Your smile isn’t just how you greet the world — it’s also part of how your body helps protect itself against illness.
Good oral health — including clean teeth and healthy gums — is an early line of defense against infections, inflammation and other issues that may happen when bacteria in the mouth enters the bloodstream. Additionally, a recent international study found healthy gums may help reduce the risk of complications with COVID-19.
There’s no doubt that working to improve oral health is time well spent — and may be more effective when it goes beyond basic brushing and flossing.
Dr. Leonard Weiss, chief dental officer at UnitedHealthcare, offers five strategies that may help promote an even healthier smile:
1. Improve toothbrush technique
Whether your toothbrush is old school or high-tech, remember to brush with soft bristles for a full two minutes and use these steps from the American Dental Association (ADA):
- Place the brush head at a 45-degree angle to the gums
- Gently move the brush back and forth in short (tooth-wide) strokes
- Brush the outer, inner and chewing surfaces of all teeth
- Clean the inside surfaces of front teeth with vertical up-and-down strokes
- Brush the tongue to remove bacteria and keep breath fresh
If you are still using a manual toothbrush, consider upgrading to an electric version. Today’s smart electric toothbrushes offer several advantages, including the ability to monitor brushing. In some cases, the brush can sync to an app to track things like the duration and intensity of brushing, as well as overall tooth and gum coverage.
To help make electric toothbrushes more affordable, millions of UnitedHealthcare Dental members may be able to save up to 30% on a range of oral care products from quip, including smart electric toothbrushes, and refillable floss and mouthwash.
2. Focus on gum health
Unhealthy gums can lead to oral diseases, including a problem with redness and swelling called gingivitis. Left untreated, gingivitis can progress to periodontitis, which may eventually cause tooth loss. Gum disease is also linked to various chronic health conditions, including rheumatoid arthritis, coronary artery disease and problems controlling blood sugar in people with diabetes.
Daily brushing and flossing can help protect against gum disease. Additionally, using a water flosser, which shoots a stream of water between the teeth, may also help to reduce bacteria below the gum line.
3. Evaluate the need for a nightguard
In a survey taken during the COVID-19 pandemic, more than 70% of dentists reported an increase in patients experiencing teeth grinding and clenching, conditions often associated with stress.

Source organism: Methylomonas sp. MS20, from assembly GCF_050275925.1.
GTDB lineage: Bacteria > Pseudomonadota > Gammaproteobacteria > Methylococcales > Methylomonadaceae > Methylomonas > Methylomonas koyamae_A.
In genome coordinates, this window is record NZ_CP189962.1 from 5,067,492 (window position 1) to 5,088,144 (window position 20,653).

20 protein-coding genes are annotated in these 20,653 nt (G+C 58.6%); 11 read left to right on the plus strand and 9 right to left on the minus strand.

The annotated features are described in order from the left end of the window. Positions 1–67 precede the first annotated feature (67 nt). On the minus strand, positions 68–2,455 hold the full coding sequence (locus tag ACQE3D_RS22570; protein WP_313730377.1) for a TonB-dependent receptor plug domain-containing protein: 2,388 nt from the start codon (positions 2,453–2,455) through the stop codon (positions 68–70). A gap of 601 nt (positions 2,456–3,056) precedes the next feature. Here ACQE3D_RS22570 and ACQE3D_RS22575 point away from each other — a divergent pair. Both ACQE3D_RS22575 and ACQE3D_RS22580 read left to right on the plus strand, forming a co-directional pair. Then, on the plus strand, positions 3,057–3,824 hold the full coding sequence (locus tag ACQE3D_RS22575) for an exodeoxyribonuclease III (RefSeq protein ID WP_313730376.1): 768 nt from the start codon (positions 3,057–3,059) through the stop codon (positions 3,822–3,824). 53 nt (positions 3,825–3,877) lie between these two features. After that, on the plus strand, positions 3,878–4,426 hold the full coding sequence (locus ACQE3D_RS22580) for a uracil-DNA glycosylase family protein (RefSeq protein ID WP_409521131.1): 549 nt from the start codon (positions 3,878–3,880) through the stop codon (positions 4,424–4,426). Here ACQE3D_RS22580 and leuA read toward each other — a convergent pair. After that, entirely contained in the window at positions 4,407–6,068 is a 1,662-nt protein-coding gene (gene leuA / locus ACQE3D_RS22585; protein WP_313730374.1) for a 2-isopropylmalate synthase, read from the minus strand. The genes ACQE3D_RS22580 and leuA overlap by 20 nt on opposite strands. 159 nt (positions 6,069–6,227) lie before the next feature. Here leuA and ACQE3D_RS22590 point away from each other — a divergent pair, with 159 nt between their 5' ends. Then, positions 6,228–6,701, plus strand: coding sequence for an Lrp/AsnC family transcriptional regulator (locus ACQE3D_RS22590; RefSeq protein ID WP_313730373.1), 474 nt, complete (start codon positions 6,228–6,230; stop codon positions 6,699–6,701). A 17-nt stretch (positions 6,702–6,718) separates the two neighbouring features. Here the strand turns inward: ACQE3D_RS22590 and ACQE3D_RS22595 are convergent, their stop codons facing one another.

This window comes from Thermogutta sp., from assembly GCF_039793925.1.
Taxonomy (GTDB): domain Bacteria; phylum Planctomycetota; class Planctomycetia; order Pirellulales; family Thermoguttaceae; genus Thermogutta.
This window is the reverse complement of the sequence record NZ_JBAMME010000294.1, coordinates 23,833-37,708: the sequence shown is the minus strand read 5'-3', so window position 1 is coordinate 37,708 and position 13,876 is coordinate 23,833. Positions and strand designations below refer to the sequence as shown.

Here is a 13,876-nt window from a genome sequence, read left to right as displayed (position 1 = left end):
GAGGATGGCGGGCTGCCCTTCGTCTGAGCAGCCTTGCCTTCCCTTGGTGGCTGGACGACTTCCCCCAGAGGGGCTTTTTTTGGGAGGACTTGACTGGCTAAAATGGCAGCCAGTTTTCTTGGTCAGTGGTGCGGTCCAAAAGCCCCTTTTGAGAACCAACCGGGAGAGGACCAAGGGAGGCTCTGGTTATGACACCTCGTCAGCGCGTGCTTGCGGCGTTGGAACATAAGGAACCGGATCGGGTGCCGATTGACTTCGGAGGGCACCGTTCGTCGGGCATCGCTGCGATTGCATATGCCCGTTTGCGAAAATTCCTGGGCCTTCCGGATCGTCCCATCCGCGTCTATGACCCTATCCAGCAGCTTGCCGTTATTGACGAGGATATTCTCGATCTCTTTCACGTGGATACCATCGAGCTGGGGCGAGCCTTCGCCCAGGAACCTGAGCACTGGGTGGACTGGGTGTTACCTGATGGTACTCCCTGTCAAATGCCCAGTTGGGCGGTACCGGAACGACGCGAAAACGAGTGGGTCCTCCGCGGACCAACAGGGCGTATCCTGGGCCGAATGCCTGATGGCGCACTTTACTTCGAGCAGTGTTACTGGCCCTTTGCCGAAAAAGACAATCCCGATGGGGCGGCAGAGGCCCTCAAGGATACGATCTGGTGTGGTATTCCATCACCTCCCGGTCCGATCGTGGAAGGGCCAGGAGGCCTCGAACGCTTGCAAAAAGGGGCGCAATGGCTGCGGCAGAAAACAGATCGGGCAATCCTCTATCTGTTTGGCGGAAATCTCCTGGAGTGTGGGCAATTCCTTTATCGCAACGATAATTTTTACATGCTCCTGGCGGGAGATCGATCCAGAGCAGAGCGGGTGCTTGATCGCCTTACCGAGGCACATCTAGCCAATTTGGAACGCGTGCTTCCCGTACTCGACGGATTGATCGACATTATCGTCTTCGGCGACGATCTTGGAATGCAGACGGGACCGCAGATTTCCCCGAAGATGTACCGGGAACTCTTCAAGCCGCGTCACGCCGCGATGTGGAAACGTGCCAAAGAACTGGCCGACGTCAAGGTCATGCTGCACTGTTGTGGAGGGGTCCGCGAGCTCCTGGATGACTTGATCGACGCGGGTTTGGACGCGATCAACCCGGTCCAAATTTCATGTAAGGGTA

Some people may grind their teeth while they sleep, making them unaware of the issue. Over time, the condition — known as sleep bruxism — may contribute to headaches, damaged teeth, gum recession and tooth loss.
Signs of bruxism can be identified by a dentist in a routine checkup. If the condition is noted, a dentist may suggest using a custom nightguard to reduce or prevent teeth grinding during sleep.
4. Tap into virtual dental care
Virtual dental care, also called teledentistry, has become an important option for getting help with oral health issues. Some dentists provide telephone and video consultations, which may be a convenient starting point for advice about a tooth problem.
Additionally, because dental care ranks among the most frequently avoidable emergency room visits, virtual dental care may be a more affordable resource for faster help with emergency dental situations — including getting advice about when and where to access in-person help.
Consider checking your dental benefits to see if you have access to teledentistry, as many UnitedHealthcare dental plans now include two virtual visits per year at no additional cost.
5. Schedule regular cleanings
While it’s important to check state and local guidelines related to the spread of COVID-19, the ADA recommends you get routine cleanings and preventive care — even during a pandemic.
Regular cleanings and checkups are crucial for removing plaque that tends to build up over time and for detecting any potential issues with your teeth and gums. Many dental plans cover the costs for up to two annual cleanings.
For more information about dental and oral health, visit uhc.com.
*Not all dental services are eligible for virtual dental care